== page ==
Altocumulus Sunset Over Prospect Park’s Long Meadow Last Night
The weather is rainy and cool today in New York City. If you were out walking last night, you might have seen the warning signs of the changes to come. Cirrus, cirrostratus, and cirrocumulus clouds traveled across the sky in a gorgeous display, colored pink and purple by the setting sun.
When you see these three types of high-altitude clouds together, it means that there’s instability in the atmosphere. Unlike nimbus clouds, which are mostly made of water, the cirrus clouds are full of ice crystals. The cool temperatures become volatile when they mix with the warmer rising temperatures, sometimes causing larger storm clouds to form.
The appearance of cirrocumulus clouds, as seen in the photo below, indicates fair weather, but only for the time being. Last night, the weather was pleasant as the sun set around 8:30 pm. There was a slightly cool breeze in Prospect Park, and the temperature was at a comfortable level, just below 80 degrees Fahrenheit.
Sometimes referred to as a “mackerel sky,” the clouds in a cirrocumulus formation are actually a series of cloudlets. Each patch of ice is regarded as a separate cirrocumulus cloud. If these scattered clouds descend lower in the sky, they can become altocumulus. These middle altitude clouds usually indicate a cold front moving in.
At the north end of the Long Meadow in Prospect Park, cirrostratus clouds covered a large portion of the visible sky. The formation of these thin frozen clouds is more uniform than the cirrocumulus. If the sun had been higher on the horizon, we would have likely seen a halo forming around it.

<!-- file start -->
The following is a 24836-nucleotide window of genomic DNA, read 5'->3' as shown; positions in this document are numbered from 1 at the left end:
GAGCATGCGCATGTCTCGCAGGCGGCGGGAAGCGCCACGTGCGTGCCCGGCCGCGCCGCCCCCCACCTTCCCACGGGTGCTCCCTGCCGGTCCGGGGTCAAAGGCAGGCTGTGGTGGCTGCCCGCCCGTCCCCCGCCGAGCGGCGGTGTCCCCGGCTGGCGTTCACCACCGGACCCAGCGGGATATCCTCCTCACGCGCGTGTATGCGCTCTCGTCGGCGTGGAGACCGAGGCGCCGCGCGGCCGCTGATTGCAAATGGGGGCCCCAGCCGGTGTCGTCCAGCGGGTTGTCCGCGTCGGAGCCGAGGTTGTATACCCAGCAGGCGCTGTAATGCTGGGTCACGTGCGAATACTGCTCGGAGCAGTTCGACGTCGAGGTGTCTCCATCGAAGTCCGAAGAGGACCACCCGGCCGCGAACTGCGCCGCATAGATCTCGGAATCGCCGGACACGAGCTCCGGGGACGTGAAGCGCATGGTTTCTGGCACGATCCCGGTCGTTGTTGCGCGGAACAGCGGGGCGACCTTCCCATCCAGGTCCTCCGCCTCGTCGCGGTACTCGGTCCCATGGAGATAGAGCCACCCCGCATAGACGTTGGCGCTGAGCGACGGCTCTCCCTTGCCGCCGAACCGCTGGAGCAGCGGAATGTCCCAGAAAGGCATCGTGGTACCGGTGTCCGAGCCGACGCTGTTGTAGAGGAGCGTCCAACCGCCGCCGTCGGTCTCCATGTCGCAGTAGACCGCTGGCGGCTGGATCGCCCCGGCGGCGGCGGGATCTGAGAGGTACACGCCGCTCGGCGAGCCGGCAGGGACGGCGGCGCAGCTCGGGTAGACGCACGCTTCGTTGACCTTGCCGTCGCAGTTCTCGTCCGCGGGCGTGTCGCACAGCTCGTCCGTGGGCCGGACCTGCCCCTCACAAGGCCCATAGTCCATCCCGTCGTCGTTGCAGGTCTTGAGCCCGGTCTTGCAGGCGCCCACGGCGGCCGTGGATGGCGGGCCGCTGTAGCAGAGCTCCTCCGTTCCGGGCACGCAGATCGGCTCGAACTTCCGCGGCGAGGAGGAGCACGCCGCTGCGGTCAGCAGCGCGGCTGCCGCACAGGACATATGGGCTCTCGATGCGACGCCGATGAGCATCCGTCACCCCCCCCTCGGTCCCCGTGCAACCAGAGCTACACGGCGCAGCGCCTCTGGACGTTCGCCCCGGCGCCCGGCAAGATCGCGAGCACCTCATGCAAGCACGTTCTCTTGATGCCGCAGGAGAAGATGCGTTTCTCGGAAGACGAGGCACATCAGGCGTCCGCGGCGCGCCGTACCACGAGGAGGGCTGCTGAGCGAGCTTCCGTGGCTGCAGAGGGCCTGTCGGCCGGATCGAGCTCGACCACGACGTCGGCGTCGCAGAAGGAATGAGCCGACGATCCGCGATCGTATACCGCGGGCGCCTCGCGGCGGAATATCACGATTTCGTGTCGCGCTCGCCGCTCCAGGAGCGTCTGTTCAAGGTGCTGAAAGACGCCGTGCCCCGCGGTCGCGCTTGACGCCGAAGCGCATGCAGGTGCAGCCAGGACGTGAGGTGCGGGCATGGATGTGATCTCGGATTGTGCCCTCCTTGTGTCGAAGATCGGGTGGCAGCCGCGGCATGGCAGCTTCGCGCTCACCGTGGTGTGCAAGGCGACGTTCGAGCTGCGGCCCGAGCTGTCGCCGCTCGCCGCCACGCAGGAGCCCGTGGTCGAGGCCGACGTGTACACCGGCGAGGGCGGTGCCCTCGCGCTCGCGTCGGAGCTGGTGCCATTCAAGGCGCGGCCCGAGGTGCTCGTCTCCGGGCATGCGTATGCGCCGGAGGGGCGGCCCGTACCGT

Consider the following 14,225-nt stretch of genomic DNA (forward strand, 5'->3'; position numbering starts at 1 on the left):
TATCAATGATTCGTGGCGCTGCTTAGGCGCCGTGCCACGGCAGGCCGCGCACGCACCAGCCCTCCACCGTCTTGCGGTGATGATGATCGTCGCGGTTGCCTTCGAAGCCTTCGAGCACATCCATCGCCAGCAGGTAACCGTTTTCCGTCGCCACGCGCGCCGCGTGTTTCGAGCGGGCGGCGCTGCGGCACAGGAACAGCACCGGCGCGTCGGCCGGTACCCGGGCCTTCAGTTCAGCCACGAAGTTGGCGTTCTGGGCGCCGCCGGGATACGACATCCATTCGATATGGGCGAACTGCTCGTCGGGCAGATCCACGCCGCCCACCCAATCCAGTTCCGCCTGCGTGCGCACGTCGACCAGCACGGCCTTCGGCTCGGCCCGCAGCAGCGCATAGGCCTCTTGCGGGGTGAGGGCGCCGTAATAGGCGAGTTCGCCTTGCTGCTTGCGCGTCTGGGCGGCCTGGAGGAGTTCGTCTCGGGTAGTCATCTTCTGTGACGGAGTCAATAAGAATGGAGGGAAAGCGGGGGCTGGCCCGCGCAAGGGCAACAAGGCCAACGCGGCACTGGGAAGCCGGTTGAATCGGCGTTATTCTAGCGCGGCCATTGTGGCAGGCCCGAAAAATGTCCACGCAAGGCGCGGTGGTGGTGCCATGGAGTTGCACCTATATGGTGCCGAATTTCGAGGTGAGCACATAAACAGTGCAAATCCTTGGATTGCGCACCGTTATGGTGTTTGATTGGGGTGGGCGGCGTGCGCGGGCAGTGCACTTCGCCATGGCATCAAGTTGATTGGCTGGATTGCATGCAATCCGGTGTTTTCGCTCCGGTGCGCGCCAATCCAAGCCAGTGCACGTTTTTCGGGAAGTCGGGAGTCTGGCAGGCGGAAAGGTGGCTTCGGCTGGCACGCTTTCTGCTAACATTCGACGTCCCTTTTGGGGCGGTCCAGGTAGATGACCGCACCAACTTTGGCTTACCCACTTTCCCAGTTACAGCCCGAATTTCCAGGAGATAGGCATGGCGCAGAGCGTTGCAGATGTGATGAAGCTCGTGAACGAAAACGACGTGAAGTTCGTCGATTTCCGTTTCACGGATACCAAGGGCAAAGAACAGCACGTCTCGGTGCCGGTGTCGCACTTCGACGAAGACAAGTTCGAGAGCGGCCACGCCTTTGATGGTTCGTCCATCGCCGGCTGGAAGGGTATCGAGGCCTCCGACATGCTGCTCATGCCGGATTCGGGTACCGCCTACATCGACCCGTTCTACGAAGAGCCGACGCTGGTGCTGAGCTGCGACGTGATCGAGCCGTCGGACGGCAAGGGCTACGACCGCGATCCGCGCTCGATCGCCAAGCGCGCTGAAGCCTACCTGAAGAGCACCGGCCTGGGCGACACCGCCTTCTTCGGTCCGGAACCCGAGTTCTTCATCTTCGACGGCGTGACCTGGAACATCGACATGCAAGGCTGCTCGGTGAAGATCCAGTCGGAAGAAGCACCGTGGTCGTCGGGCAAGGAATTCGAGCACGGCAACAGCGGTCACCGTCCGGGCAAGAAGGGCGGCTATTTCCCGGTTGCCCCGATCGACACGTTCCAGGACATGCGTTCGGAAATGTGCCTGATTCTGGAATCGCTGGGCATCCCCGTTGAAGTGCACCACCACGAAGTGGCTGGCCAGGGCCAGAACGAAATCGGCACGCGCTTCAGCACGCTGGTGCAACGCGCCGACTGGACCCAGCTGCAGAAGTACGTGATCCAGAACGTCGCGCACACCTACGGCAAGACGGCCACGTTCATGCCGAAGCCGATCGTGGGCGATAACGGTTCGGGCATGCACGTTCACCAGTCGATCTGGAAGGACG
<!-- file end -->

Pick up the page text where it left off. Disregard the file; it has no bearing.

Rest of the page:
In the photo below, you can see the cirrostratus clouds separating out into cirrocumulus clusters at the top of the cloud formation. Temperatures reached 82 degrees Fahrenheit yesterday. Today? We’re looking at a low of 49 degrees. Chance of rain: 100%.
The cirrus clouds hanging over Prospect Park took on the brightest hues, in shades of brilliant pink and purple. Thought to resemble horse’s tails, the wispy clouds are the most common warning sign of changing weather. Some altostratus and stratus clouds could be seen when facing the south end of the Long Meadow. These shapeless, low-hanging clouds don't carry enough water to threaten a serious thunderstorm. However, the presence of the multiple cirrus clouds - especially the cirrocumulus developing into altocumulus - is a sure warning for wet weather ahead.
Did you see the sunset last night in New York City? What did the sky look like from your vantage point? The weather forecast currently shows rain all weekend, but maybe we’ll get a sunny Memorial Day on Monday.